Viruses are tiny particles that can thrive inside an organism and cause deadly diseases. These viruses can be found throughout a person’s daily life and attack at any given moment. There is a very large number of known viruses and they represent only a small fraction of all the viruses that exist. These viruses are extremely difficult to treat due to their unique shape, unique mechanism of action, and constant ability to mutate. Just as a cure is developed for a given disease the virus may mutate and require a completely different treatment. The Covid-19 pandemic showed the extreme difficulty in developing an anti-viral drug that is generic enough for a virus that is constantly changing.
“Currently, there are no efficient, validated platforms for rapidly generating anti-viral drugs,” says ViroBlock CEO and Founder Isaiah (Shy) Arkin, who is also an HU professor of biological chemistry at the Alexander Silberman Institute of Life Sciences. “Scientists must develop new agents and a customized approach to target every new virus, without the ability to predict how that virus will develop resistance. ViroBlock is working on a promising drug candidate for COVID-19 using an approach that can be duplicated with most other important viruses.”
ViroBlock used its technology platform to demonstrate the potential to treat current and emerging viral threats including Hepatitis B, West Nile, ZIka, Influenza, and Covid-19 variants with a single drug. ViroBlock identified channel blockers that could protect cells from viral-induced death while lowering the amount of viral progeny significantly.
“With our propriety technology, ViroBlock can identify targets in a new viral threat (or variant), develop inhibitors against it, and determine the resistance potential of the virus against the new drug, all at an unprecedented pace,” CEO and Founder Isaiah Arkin says.
The antiviral drug candidate works by targeting and exploiting a vulnerability in the virus-ion channels. These two critical components in the virus: the 3a protein and the E(envelope) protein are required to regulate its acidity and salinity. Therefore, inhibiting these ion channels will stop the virus’s ability to mutate and infect cells. The E protein is a small integral membrane protein that functions as an ion channel and is expressed by all SARS-CoV-2 viruses. Its structure lends it to be a common target for pharmaceutical point intervention. The E proteins of Sars-Cov-1 and Sars-Cov-2 are 95% identical compared to their spike proteins which are only 75% identical. This creates a great target that will cause ViroBlock’s anti-viral drug to remain effective throughout the cycle of a virus’s many mutations.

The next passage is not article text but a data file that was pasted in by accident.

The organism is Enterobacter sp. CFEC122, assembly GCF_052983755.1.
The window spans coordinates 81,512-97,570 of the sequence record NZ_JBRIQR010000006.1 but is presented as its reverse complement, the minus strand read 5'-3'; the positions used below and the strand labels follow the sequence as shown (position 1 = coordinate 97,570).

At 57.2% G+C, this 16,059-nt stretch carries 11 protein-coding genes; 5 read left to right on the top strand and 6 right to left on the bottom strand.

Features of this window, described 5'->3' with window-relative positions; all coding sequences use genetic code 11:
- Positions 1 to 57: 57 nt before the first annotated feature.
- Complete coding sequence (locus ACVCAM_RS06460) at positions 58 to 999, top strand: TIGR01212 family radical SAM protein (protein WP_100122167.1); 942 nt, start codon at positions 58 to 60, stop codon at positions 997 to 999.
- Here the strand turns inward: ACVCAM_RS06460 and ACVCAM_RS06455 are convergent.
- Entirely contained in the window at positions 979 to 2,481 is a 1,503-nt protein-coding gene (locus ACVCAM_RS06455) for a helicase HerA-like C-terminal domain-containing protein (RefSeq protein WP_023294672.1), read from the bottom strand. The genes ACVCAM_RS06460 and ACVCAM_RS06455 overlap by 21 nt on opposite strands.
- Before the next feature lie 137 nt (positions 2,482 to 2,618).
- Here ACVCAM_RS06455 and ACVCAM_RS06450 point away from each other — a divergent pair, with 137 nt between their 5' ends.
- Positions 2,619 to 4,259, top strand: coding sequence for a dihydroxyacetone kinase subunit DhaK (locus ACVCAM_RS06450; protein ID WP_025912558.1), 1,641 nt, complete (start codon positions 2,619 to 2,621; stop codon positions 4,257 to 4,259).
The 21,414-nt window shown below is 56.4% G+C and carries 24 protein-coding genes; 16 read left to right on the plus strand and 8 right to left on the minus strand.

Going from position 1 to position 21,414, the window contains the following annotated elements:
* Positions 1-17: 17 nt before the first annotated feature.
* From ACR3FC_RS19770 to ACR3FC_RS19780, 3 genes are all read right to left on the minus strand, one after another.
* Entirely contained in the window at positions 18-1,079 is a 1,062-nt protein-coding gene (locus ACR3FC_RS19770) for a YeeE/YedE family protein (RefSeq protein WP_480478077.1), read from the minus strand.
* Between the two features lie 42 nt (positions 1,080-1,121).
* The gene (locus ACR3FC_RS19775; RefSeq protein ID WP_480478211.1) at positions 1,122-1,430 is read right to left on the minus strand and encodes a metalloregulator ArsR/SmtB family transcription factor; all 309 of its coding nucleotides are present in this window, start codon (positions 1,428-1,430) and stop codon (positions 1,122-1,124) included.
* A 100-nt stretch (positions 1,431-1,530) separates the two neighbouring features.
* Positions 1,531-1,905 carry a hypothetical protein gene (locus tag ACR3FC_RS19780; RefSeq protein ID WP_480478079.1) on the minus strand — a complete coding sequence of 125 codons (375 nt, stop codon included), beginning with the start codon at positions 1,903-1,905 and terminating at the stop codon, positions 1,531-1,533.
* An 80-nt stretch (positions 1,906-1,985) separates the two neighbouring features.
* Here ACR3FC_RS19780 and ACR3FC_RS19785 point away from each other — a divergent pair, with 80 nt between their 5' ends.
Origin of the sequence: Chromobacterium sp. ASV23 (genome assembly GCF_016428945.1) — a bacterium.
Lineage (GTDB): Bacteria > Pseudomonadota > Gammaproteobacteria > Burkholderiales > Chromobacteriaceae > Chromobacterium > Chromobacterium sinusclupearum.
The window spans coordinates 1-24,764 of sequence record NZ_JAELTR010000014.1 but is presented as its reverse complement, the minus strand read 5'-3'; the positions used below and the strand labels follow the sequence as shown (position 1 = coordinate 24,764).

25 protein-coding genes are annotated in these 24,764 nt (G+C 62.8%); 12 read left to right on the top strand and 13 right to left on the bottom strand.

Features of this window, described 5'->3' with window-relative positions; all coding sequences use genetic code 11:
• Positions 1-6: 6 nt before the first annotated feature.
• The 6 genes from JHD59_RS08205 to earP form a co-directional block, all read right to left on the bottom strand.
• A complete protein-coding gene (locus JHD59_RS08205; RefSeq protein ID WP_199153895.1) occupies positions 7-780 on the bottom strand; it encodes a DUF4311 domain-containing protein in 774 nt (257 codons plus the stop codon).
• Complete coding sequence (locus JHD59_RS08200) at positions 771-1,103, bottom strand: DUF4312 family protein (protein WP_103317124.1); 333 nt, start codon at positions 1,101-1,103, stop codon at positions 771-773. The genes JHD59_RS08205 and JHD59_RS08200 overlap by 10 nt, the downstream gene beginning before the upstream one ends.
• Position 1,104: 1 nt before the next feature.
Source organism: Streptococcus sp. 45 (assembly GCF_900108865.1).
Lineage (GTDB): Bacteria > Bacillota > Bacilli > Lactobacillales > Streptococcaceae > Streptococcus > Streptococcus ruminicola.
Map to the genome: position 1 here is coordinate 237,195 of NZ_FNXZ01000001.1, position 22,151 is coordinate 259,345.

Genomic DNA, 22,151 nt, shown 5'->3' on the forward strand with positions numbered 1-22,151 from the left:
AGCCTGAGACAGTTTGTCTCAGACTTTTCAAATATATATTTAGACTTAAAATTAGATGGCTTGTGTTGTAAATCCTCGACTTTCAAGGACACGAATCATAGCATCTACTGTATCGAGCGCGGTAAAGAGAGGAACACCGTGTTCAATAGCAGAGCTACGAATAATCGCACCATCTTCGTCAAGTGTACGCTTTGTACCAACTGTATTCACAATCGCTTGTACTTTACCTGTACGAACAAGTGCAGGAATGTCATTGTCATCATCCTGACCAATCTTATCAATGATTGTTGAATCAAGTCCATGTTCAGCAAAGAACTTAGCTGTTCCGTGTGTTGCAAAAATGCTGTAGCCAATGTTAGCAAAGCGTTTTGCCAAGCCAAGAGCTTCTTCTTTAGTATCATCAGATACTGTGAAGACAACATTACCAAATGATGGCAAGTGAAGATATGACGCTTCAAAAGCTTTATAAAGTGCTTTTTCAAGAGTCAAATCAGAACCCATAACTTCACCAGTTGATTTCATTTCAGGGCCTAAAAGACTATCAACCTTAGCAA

The next phase of clinical trials will test the efficacy of this anti-viral approach for humans. The company also has many drugs in the pipeline, using the same mechanism, that will be effective against other viruses.
ViroBlock was founded in 2020 by Isaiah Arkin, who is a Hebrew University professor of biological chemistry at the Alexander Silberman Institute of Life Sciences. ViroBLock is a private company that has sprouted out of Yissum, the Hebrew University technology transfer company. ViroBlock is founded by Integra holdings, the Ventura Capital arm of Yissum, in addition to two private individuals. Dr. Isaiah Arkin’s work is based on more than two decades of research on proteins found in viruses.
“Covid has reminded us that we’re still at the mercy of viral pandemics. We need to develop a rapid and comprehensive approach to leading antiviral drugs”, CEO and Founder Isaiah Arkin says.
ViroBlock has completed animal trials on their Covid candidate and has shown promising results. They’ve additionally completed in-vitro trials on the influenza candidate again with promising results. Developing anti-viral drugs is slightly more challenging than other drugs because one needs access to a particular infrastructure including a bio-safety level 3 facility in order to make sure no one gets infected with the viruses. The facilities are in short supply but fortunately, the Hebrew University has just recently opened its second facility to investigate anti-viral drugs in animals so the pace of ViroBlock is excitingly expected to pick up. The predictive power of animal trials in antivirals is much higher in infectious diseases than in metabolic diseases due to the fact that in animals, you’re targeting the exact same virus that appears in humans.
For more information please contact: arkin AT savion.huji.ac.il
Yissum is the technology transfer company of The Hebrew University of Jerusalem. Founded in 1964, it serves as a bridge between cutting-edge academic research and a global community of entrepreneurs, investors, and industry. Yissum’s mission is to benefit society by converting extraordinary innovations and transformational technologies into commercial solutions that address our most urgent global challenges. Yissum has registered over 10,750+ patents globally; licensed over 1050+ technologies and has spun out more than 170 companies. Yissum’s business partners span the globe and include companies such as Boston Scientific, Google, ICL, Intel, Johnson & Johnson, Merck, Microsoft, Novartis and many more. For further information please visit www.yissum.co.il
Press Contact: Estee Yaari, estee at yissum.co.il
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